127. What is Apache Mesos
Apache Mesos is a general-purpose cluster manager that can run both analytics workloads and long-running services (e.g., web applications or key/value stores) on a cluster. To use Spark on Mesos, pass a mesos:// URI to spark-submit:
spark-submit –master mesos://masternode:5050 yourapp
128. What is a stage in Apache Spark?
A stage is a set of independent tasks all computing the same function that need to run as part of a Spark job, where all the tasks have the same shuffle dependencies. Each DAG of tasks run by the scheduler is split up into stages at the boundaries where shuffle occurs, and then the DAGScheduler runs these stages in topological order.
Each Stage can either be a shuffle map stage, in which case its tasks’ results are input for another stage, or a result stage, in which case its tasks directly compute the action that initiated a job (e.g. count(), save(), etc). For shuffle map stages, we also track the nodes that each output partition is on.
Each Stage also has a jobId, identifying the job that first submitted the stage. When FIFO scheduling is used, this allows Stages from earlier jobs to be computed first or recovered faster on failure.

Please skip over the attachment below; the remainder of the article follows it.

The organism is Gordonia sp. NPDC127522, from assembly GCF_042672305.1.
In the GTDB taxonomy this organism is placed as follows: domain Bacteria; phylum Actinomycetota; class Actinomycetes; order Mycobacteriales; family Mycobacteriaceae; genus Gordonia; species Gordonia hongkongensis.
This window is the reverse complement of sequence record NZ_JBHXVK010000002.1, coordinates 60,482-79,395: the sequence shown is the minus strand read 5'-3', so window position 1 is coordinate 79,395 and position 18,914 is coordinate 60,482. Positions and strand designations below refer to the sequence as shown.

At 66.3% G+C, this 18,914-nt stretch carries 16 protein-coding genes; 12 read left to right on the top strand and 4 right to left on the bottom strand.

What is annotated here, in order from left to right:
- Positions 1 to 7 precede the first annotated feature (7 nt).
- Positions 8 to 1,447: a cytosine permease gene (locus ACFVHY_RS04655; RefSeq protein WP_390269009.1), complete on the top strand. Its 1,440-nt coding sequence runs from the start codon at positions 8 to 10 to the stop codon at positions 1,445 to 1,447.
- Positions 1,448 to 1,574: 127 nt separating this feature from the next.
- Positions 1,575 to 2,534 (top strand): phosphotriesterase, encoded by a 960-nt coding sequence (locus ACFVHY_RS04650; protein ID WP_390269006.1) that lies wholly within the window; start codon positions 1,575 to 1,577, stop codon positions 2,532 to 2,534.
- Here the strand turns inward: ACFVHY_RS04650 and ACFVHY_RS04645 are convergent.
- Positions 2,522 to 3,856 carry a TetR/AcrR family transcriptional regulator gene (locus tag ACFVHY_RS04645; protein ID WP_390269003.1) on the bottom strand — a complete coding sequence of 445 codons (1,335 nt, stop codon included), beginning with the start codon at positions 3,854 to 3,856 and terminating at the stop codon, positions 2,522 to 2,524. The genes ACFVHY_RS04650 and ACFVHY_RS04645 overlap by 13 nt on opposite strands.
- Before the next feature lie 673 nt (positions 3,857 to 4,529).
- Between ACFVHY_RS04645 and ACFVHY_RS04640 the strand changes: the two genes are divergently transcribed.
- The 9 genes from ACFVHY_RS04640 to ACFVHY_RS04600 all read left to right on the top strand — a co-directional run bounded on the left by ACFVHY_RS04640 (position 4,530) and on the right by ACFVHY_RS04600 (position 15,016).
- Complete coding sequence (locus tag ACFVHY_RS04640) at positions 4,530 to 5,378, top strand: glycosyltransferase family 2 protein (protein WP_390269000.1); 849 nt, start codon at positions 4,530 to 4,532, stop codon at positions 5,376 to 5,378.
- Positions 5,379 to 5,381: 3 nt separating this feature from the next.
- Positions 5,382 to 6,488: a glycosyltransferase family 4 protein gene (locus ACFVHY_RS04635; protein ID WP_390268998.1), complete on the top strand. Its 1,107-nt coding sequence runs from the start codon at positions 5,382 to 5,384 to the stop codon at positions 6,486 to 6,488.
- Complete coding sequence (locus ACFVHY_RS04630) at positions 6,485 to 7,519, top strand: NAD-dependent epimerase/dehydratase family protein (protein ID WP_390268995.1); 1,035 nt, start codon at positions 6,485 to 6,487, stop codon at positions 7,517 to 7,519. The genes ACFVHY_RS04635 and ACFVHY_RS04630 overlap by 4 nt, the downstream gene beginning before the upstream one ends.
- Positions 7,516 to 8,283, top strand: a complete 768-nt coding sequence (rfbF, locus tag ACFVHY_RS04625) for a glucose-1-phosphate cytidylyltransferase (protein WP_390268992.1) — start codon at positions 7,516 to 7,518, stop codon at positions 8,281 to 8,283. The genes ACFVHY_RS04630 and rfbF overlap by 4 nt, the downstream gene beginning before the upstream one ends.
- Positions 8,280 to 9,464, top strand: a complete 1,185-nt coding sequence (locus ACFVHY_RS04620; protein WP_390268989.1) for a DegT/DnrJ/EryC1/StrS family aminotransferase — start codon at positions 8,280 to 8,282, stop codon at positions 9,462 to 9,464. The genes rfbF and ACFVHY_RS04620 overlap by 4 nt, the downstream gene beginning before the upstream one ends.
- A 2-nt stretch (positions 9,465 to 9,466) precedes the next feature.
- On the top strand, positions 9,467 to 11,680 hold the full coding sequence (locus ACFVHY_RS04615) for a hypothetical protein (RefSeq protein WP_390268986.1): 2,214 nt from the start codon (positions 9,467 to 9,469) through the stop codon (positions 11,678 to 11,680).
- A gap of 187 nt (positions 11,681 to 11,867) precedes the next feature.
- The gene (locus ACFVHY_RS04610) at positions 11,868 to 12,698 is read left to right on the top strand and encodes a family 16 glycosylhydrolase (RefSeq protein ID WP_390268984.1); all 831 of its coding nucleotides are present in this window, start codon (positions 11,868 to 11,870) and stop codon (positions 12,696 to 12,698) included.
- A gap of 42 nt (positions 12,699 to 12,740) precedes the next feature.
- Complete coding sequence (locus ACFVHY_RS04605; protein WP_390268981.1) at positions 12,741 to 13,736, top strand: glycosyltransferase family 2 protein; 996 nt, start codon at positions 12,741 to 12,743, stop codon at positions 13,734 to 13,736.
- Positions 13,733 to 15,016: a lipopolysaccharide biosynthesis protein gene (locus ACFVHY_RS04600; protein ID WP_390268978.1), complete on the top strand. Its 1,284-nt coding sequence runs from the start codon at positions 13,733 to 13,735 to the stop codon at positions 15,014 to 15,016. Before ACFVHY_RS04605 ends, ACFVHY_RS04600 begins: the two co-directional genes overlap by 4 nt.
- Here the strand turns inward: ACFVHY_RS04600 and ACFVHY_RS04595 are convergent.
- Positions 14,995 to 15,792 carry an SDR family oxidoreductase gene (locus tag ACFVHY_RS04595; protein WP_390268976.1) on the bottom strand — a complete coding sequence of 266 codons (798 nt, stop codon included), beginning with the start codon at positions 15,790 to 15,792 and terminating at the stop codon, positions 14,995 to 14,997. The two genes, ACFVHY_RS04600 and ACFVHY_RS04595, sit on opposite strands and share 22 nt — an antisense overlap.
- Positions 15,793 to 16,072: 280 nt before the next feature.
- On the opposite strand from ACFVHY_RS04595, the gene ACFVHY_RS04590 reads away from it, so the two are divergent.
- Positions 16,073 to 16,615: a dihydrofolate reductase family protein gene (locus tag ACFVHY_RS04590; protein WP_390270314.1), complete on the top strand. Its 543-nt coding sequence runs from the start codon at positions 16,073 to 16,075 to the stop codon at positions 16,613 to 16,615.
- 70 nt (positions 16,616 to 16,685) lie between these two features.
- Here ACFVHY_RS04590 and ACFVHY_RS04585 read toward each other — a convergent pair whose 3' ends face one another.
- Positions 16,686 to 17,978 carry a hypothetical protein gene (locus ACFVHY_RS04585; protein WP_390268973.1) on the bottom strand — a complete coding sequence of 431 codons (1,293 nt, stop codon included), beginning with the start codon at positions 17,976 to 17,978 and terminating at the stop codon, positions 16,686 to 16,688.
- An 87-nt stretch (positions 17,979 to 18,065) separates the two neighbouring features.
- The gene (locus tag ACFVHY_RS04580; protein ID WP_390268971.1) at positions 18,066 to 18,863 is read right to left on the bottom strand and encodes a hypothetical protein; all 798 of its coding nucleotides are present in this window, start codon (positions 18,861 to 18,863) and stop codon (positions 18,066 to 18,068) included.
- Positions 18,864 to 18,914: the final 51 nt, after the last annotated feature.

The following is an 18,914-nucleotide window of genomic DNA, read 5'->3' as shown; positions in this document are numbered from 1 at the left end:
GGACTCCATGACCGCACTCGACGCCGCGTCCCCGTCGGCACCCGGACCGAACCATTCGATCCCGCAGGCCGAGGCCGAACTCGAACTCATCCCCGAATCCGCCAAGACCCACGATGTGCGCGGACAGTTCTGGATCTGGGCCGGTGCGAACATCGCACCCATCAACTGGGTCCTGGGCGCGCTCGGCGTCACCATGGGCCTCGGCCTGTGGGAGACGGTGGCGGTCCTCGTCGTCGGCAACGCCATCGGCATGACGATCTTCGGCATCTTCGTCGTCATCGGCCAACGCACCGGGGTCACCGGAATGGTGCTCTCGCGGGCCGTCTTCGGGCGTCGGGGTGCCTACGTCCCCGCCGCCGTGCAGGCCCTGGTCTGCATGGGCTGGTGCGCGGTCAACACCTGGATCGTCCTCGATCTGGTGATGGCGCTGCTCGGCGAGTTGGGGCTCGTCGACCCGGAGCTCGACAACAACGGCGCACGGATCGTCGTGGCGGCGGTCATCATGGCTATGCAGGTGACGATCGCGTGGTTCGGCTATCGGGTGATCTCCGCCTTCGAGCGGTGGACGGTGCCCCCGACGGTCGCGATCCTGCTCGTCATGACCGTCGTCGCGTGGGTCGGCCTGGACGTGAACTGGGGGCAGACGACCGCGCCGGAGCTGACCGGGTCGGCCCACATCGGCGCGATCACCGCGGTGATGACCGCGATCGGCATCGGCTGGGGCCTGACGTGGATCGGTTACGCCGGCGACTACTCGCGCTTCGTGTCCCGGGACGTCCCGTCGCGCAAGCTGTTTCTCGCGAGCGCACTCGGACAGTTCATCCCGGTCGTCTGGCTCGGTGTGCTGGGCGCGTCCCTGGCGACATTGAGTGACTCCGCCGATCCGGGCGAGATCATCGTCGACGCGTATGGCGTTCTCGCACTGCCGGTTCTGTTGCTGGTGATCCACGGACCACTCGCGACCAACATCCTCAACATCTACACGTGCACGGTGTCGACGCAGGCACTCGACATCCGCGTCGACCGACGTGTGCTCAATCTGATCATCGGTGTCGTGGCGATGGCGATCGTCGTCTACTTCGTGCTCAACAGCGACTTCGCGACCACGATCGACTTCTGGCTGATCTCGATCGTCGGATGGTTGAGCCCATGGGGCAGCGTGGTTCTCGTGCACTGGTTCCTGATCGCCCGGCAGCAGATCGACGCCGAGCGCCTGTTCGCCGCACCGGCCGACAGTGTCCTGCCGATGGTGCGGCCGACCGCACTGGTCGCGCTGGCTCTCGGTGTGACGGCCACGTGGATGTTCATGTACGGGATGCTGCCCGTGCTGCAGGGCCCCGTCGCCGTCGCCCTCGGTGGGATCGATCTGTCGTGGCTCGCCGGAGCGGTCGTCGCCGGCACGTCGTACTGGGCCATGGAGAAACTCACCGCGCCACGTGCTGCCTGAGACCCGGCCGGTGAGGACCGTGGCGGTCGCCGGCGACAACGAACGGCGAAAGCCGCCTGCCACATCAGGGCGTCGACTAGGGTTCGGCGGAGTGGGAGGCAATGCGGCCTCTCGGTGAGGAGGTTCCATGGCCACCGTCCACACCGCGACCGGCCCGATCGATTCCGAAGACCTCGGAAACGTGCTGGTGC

129. What is coalesce() and repartition() Apache Spark?
Sometimes, we want to change the partitioning of an RDD outside the context of grouping and aggregation operations. For those cases, Spark provides the repartition() function, which shuffles the data across the network to create a new set of partitions. Keep in mind that repartitioning your data is a fairly expensive operation. Spark also has an optimized version of repartition() called coalesce() that allows avoiding data movement, but only if you are decreasing the number of RDD partitions. To know whether you can safely call coalesce(), you can check the size of the RDD using rdd.partitions.size() in Java/Scala and rdd.getNumPartitions() in Python and make sure that you are coalescing.
coalesce() avoids a full shuffle. If it’s known that the number is decreasing then the executor can safely keep data on the minimum number of partitions, only moving the data off the extra nodes, onto the nodes that we kept.
So, it would go something like this:
Node 1 = 1,2,3
Node 2 = 4,5,6
Node 3 = 7,8,9
Node 4 = 10,11,12
Then coalesce down to 2 partitions:
Node 1 = 1,2,3 + (10,11,12)
Node 3 = 7,8,9 + (4,5,6)
130. What is sortByKey in Apache Spark ?
The sortByKey() function takes a parameter called ascending indicating whether we want it in ascending order (it defaults to true).
rdd.sortByKey(ascending=True, numPartitions=None, keyfunc = lambda x: str(x))
131. What are the Actions Available on Pair RDDs Apache Spark?
132. What are the Operations That Benefit from Partitioning in Apache Spark ?
Many of Spark’s operations involve shuffling data by key across the network. All of these will benefit from partitioning. As of Spark 1.0, the operations that benefit from partitioning are cogroup(), groupWith(), join(), leftOuterJoin(), rightOuter Join(), groupByKey(), reduceByKey(), combineByKey(), and lookup().